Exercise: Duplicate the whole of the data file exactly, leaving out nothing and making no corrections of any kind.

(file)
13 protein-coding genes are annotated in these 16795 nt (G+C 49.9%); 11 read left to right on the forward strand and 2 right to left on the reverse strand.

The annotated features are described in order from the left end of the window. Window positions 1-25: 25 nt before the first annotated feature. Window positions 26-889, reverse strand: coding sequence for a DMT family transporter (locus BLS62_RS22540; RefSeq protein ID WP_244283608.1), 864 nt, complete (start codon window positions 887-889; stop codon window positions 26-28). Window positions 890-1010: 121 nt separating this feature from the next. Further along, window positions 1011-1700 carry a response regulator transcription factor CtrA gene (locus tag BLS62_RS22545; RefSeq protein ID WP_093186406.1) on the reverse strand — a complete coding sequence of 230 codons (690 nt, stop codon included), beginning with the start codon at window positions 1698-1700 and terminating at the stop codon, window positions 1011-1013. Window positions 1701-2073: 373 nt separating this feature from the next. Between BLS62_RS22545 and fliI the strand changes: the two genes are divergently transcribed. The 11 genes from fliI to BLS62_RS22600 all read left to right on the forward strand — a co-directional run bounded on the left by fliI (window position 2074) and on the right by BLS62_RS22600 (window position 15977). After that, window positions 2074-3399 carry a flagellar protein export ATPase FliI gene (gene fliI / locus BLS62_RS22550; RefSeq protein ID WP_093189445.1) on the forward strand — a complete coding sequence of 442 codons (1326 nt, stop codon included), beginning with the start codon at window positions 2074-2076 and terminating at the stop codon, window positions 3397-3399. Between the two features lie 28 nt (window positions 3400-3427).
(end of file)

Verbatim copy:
13 protein-coding genes are annotated in these 16795 nt (G+C 49.9%); 11 read left to right on the forward strand and 2 right to left on the reverse strand.

The annotated features are described in order from the left end of the window. Window positions 1-25: 25 nt before the first annotated feature. Window positions 26-889, reverse strand: coding sequence for a DMT family transporter (locus BLS62_RS22540; RefSeq protein ID WP_244283608.1), 864 nt, complete (start codon window positions 887-889; stop codon window positions 26-28). Window positions 890-1010: 121 nt separating this feature from the next. Further along, window positions 1011-1700 carry a response regulator transcription factor CtrA gene (locus tag BLS62_RS22545; RefSeq protein ID WP_093186406.1) on the reverse strand — a complete coding sequence of 230 codons (690 nt, stop codon included), beginning with the start codon at window positions 1698-1700 and terminating at the stop codon, window positions 1011-1013. Window positions 1701-2073: 373 nt separating this feature from the next. Between BLS62_RS22545 and fliI the strand changes: the two genes are divergently transcribed. The 11 genes from fliI to BLS62_RS22600 all read left to right on the forward strand — a co-directional run bounded on the left by fliI (window position 2074) and on the right by BLS62_RS22600 (window position 15977). After that, window positions 2074-3399 carry a flagellar protein export ATPase FliI gene (gene fliI / locus BLS62_RS22550; RefSeq protein ID WP_093189445.1) on the forward strand — a complete coding sequence of 442 codons (1326 nt, stop codon included), beginning with the start codon at window positions 2074-2076 and terminating at the stop codon, window positions 3397-3399. Between the two features lie 28 nt (window positions 3400-3427).